Archaeological excavations by the Antiquities Authority and Tel Aviv University in the City of David in the National Park around the walls of Jerusalem have discovered the earliest ceramic roof tiles in the Land of Israel * To date very little physical evidence of the presence of the Greeks in Jerusalem has been discovered
Greetings from Antiochus Epiphanes: The earliest evidence so far of the use of ceramic tiles in the Land of Israel was discovered in the City of David in the National Park around the walls of Jerusalem: these are 16 fragments of tiles from the Hellenistic period (2nd century BCE), found in archaeological excavations by the Antiquities Authority and Tel Aviv University, in the excavations of the Givati parking lot funded by the Elad (City of David) association. According to the researchers, Dr. Yeftah Shalu and Philip Vokosbowitz from the Antiquities Authority and Prof. Yuval Gadot from Tel Aviv University, "it is surprising how a small discovery opens a window to a whole and vast world of research."
The discovery, which dates back to the days of Antiochus IV - the tyrant known from the stories of the Hanukkah holiday, will be presented for the first time on Monday, December 11.12.2023, XNUMX at the conference "In those days - at this time: the Hasmoneans are coming", of the Antiquities Authority.
Ceramic tiles were invented in Greece as early as the 7th century BC. Their resistance and immunity to water and fire earned them a positive reputation, and ensured their rapid spread to neighboring areas. Despite this, 500 years passed from their invention until the shingles arrived in Israel. In fact, the one who brought them to Israel was none other than Antiochus IV "Epiphanes" - known to all of us from the Hanukkah story.
"Representatives of the Seleucid king Antiochus IV, who ruled over large areas from Syria to the Persian region, brought with them from the center of power in Syria the knowledge and tradition necessary to build tiled roofs," say the researchers.
According to what is told in the books of the Maccabees, in 168 BCE Antiochus made a military campaign to Jerusalem, which led to the outbreak of the famous Maccabee rebellion. In order to establish his rule in the city, Antiochus built a powerful citadel, which was called the "Hakra".
The soldiers of the citadel continued to control the city even after the purification of the temple, and according to the descriptions in the books of the Maccabees and the writings of Joseph ben Mattathias, the citadel mirrored the lives of the inhabitants of the city and the temple. Despite the many descriptions of the citadel in the sources, its exact location within the city remains an enigma that is still debated in research.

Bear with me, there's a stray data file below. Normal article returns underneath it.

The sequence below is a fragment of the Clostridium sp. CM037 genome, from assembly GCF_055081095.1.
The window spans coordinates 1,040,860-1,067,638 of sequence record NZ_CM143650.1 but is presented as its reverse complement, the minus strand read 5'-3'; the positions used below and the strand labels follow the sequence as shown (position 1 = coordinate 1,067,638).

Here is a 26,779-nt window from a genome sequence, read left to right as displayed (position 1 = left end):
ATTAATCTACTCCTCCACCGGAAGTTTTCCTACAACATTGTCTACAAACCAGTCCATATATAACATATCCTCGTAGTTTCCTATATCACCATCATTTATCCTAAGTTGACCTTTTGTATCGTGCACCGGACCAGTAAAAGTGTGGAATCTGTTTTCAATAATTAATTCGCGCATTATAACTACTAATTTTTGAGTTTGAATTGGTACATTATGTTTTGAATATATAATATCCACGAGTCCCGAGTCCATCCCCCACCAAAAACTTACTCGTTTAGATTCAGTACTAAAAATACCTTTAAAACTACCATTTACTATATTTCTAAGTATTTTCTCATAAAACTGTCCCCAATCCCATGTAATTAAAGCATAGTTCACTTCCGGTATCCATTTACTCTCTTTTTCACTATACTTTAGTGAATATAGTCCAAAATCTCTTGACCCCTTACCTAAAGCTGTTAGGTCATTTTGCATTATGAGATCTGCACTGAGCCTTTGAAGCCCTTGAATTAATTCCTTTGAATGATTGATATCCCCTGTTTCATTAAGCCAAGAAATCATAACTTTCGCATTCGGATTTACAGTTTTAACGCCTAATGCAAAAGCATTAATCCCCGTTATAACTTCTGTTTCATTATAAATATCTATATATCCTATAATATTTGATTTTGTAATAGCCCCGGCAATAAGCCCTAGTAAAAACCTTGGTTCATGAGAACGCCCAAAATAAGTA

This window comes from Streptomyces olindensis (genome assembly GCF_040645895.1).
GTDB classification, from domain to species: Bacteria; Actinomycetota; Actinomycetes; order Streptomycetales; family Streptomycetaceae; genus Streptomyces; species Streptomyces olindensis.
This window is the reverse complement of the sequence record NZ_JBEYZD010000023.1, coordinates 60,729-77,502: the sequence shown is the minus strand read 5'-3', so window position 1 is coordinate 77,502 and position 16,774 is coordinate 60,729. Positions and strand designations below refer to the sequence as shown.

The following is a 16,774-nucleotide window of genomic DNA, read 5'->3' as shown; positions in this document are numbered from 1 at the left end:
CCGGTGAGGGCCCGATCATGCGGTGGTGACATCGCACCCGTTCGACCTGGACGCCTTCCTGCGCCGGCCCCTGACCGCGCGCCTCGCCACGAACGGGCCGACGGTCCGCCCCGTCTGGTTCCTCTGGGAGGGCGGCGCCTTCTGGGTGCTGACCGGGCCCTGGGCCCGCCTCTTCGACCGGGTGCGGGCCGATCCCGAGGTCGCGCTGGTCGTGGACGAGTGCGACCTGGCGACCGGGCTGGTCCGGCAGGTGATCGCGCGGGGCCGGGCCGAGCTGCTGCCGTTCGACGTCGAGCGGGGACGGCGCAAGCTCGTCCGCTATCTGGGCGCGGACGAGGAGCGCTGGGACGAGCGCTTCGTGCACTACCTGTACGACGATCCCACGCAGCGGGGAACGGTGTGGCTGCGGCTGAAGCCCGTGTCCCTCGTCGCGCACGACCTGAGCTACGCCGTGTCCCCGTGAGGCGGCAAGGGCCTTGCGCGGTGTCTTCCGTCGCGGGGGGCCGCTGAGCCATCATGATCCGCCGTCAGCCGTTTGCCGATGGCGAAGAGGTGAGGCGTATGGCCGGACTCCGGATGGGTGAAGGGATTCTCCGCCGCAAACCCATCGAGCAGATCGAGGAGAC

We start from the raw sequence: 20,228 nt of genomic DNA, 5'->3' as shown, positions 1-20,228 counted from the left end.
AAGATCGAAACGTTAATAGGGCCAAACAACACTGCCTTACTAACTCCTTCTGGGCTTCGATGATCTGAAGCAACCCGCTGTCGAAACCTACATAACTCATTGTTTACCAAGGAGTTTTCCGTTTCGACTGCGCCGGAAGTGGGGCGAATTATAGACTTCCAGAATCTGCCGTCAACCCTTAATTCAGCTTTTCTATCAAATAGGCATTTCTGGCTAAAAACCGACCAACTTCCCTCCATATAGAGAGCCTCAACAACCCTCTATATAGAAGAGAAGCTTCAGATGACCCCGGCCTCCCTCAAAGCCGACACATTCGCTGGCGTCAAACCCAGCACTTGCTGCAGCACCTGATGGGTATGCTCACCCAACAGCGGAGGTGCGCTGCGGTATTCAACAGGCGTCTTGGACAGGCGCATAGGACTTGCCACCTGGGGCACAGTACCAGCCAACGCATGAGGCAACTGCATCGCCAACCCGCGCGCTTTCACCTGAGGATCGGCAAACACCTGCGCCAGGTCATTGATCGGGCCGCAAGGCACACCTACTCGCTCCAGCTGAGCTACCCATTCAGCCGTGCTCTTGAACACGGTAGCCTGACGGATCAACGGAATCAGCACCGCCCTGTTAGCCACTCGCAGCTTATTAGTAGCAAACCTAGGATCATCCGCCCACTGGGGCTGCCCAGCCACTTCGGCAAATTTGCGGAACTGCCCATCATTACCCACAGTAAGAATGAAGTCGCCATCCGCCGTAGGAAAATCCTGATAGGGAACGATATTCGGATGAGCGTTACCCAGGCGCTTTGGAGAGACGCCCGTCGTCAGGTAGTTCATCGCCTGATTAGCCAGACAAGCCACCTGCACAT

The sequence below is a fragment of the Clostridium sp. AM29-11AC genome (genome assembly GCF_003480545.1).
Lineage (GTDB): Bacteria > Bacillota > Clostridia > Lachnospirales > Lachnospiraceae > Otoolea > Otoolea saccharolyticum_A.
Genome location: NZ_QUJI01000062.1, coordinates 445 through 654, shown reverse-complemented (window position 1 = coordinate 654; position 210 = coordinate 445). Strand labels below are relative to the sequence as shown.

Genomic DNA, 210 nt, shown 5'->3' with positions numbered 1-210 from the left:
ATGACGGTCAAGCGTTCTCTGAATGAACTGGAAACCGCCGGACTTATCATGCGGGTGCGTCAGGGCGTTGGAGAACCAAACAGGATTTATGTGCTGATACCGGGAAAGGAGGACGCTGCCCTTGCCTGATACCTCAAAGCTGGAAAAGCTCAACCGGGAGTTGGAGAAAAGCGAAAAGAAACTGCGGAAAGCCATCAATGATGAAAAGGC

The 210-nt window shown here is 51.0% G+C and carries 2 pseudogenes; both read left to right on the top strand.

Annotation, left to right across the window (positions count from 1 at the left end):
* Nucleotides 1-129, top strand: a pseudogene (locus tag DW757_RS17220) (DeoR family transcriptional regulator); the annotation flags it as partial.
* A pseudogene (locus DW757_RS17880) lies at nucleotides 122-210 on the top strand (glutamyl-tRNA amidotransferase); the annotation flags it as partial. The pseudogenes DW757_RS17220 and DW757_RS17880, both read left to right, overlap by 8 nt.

According to Dr. Ayala Zilberstein from the Antiquities Authority and Tel Aviv University, "The finds that have been discovered in recent years in the City of David have reopened the discussion, and strengthen the identification of the citadel precisely on the Hill of the City of David. Discoveries of the Hellenistic tiles, is another reinforcement from a new direction for the identification of the Hellenistic presence with foreign building traditions in the City of David. The continuation of the research on many more tiles discovered by the Ben-Ami and Chakhanovets expedition may shed more light on this issue. The fact that the roof tiles are very rare in our region during this period, and that they are foreign to the local construction tradition, suggests that they were brought by the foreign authorities for the purpose of roofing parts of a tower or building that belonged to that famous citadel."
According to Dr. Philip Waxbowitz from the Antiquities Authority: "Until today we have known very little physical evidence of the presence of the Greeks (Seleucids) in Jerusalem. The new roof tiles we discovered in the City of David connect us tangibly to the story of Hanukkah and the Greek presence in the area. It is very exciting, because after about 2,200 years since the Hanukkah events took place in Jerusalem, we are meeting 'face to face' with the Greek government and with Antiochus IV."
Dr. Vokosbowitz explains that "the climatic conditions and the low amount of precipitation in Israel, in addition to other reasons, do not justify the use of roof tiles, but Antiochus chooses to use tiles anyway, probably for a declarative and cultural reason: it is important for him to establish the Greek material culture in the Land of Israel - a short distance away from the temple - and the use of tiles is part of this effort. Therefore, it is not by chance, immediately after the fall of the Greek rule and the rise of the Hasmoneans, the shingles disappear from Jerusalem until the arrival of the new conqueror - the Romans."
According to Eli Escozido, director of the Antiquities Authority: "It is interesting to know that despite the fact that the design, shape and size of roof tiles have evolved over the centuries, their use remains stable throughout the world. Amazing, how such an everyday item can tell us so much."
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